LATEST | FEATURES | INTERVIEWS | NEWS | FRIGHTFEST | REVIEWS Interview with movie legend Robert Englund
By James Whittington, Monday 20th August 2018 The UK premiere of the paranormal shocker, Nightworld hits Horror on August 27th. The film stars Jason London and the legend that is Robert Englund.
We recently chatted to Robert about this chilling movie as well as a certain jumper wearing, knife finger wielding character you may have heard about.
HC: An actor of your experience must be offered acting roles all the time, how do you choose which ones to accept and what drew you to Nightworld?
RE: I select. A lot. But this one had a nice vibe and it came from a producer (Loris Curci) with whom I'd worked many times before. It's a great script! I started reading it and I just couldn't put it down. It has a Twilight Zone, H.P. Lovecraft spirit. Very gloomy and dark. It's not a violent film, definitely not slasher. It's much more heartbeat and it truly has this H.P. Lovecraft vibe, although it's essentially a ghost story. It's a story about a portal, a gateway to the other side. We find out that there are 7 portals throughout the world that access what my character refers to as the Nightworld, which is sort of a purgatory. Think of it as a kind of waiting room for Heaven or Hell. It's a great, simple concept. Very well written.
HC: Your character, Jacob is blind, how did you prepare for such a role?
RE: My character is called back into duty. I'm blind and perhaps my blindness was an occupational hazard of working for many, many years guarding one of these portals, which happens to be in Sofia, Bulgaria. Jacob is called out of retirement to aid a young police officer who's lost his wife and is drinking a lot and has all sorts of visions, which we'll understand are somehow connected to whatever lies beyond the door. The officer, who is actually a former LA cop, has taken the security job for this corporation and now manages and oversees these various portals. Recently I get offered roles in which get to play some sort of Van Helsing character, like Jacob in Nightworld. I'm getting to play a lot of roles, the old poacher, the old doctor, the old scientists. I don't think, if I hadn't done horror and I hadn't established myself as a horror genre star and stuck with it and been loyal to it, I would still be playing roles, at my age, And this one was particularly intriguing because I had never played a blind man before.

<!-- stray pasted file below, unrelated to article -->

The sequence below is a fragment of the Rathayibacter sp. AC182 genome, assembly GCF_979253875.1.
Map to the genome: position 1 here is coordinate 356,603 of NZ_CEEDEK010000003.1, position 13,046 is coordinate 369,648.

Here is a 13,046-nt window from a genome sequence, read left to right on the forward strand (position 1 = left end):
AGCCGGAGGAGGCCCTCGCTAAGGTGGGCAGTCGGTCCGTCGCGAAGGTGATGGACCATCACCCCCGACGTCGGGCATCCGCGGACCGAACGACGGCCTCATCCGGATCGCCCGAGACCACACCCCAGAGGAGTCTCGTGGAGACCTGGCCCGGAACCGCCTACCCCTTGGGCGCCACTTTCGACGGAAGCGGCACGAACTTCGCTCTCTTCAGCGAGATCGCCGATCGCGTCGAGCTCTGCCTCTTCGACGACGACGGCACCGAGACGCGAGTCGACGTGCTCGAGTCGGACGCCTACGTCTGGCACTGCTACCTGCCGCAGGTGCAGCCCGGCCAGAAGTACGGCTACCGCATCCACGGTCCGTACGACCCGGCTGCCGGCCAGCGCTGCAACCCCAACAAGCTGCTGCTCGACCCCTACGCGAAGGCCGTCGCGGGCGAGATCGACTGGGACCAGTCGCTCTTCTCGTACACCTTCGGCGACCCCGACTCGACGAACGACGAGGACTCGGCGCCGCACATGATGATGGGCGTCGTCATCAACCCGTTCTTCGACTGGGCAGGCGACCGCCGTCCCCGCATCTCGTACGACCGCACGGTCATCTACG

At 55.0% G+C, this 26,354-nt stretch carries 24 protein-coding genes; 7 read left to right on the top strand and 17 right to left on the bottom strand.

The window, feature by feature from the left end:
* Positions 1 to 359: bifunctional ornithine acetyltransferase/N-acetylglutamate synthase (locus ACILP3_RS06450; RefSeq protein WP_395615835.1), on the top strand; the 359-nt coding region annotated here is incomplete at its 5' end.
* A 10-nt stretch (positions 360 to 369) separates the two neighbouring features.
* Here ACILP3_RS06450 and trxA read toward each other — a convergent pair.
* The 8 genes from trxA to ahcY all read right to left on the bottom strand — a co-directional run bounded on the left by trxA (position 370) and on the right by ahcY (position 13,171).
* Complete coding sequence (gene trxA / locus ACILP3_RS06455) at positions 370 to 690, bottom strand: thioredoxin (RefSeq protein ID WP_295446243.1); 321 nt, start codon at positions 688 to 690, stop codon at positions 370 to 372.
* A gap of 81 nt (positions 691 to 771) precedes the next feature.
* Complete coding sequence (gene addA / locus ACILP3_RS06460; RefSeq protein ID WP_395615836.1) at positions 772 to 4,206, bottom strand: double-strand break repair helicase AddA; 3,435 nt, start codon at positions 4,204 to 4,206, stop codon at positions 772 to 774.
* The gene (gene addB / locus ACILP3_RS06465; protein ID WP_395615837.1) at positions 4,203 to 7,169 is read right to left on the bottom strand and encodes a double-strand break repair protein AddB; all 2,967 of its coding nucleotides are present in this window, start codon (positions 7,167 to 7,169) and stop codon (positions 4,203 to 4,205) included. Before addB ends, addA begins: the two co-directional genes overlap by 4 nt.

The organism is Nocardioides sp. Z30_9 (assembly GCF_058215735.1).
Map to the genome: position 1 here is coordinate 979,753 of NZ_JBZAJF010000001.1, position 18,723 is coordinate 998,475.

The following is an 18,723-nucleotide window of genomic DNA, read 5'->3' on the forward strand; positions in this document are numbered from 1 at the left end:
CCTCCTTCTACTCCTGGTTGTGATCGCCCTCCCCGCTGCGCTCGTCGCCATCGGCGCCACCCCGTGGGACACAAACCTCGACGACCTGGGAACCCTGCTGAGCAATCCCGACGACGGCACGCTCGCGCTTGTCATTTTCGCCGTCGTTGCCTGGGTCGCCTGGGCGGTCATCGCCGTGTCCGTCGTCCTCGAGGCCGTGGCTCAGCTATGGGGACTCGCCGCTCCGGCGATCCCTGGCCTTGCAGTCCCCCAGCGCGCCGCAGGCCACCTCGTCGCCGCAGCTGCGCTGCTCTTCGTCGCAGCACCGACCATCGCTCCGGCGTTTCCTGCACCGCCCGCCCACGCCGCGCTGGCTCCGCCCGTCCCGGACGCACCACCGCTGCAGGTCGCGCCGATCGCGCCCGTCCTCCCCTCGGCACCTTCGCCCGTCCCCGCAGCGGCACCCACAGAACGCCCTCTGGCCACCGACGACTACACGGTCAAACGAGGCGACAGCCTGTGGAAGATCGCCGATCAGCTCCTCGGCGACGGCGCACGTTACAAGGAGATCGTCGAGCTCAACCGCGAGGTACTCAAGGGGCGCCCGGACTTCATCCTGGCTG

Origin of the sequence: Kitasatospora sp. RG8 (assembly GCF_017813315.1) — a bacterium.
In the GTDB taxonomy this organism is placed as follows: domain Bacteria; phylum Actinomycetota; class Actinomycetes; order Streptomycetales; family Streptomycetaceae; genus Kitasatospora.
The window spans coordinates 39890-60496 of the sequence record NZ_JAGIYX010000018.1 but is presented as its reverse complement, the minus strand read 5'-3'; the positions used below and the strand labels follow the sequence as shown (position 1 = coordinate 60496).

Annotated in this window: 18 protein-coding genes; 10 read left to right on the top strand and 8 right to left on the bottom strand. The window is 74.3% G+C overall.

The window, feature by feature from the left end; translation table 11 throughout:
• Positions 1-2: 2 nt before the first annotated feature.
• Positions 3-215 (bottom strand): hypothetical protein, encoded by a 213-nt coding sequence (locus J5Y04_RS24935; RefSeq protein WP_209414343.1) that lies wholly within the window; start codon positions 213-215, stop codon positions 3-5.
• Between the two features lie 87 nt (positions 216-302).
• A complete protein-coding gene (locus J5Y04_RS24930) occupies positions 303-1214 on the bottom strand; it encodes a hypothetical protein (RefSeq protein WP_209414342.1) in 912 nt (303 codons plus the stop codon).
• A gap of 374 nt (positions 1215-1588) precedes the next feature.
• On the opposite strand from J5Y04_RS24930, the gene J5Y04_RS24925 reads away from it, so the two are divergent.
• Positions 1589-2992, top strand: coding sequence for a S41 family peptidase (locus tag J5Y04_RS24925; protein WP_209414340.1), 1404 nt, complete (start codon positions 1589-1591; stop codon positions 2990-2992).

HC: Was this the first time you shot a movie in Bulgaria?
RE: I did a couple of other films in Bulgaria before being offered this role. One is a Lake Placid TV-movie, with a giant alligator. I like going back to Bulgaria. They have great crews, good food. Lots of big movies get shot there.
HC: Jacob is a very enigmatic character, how much of his "look" was created by you?
RE: I brought my own glasses. I wanted to make sure that I would feel comfortable in them. When Loris and the director Patricio Valladares told me about the role, they asked me what I thought he should look like. I said that Jacob should be the kind of guy that doesn't really go out anymore, listens to classical music all day and sips cognac, and I envisioned him as getting excited to be called back into action - putting on his best suit and dress hat and good gloves, then going off to save the day. Also, he wasn't always blind. There's a hint in the film that something happened, at some point. He knows more than a lot of people, that's why the owners called me in. There's a line at the beginning of the film where he says that he knows his way around. It's kind of a throwaway but I think what it means is he was sighted when he worked there, and he's gone blind subsequently. Or that was the reason for his retirement or firing... who knows?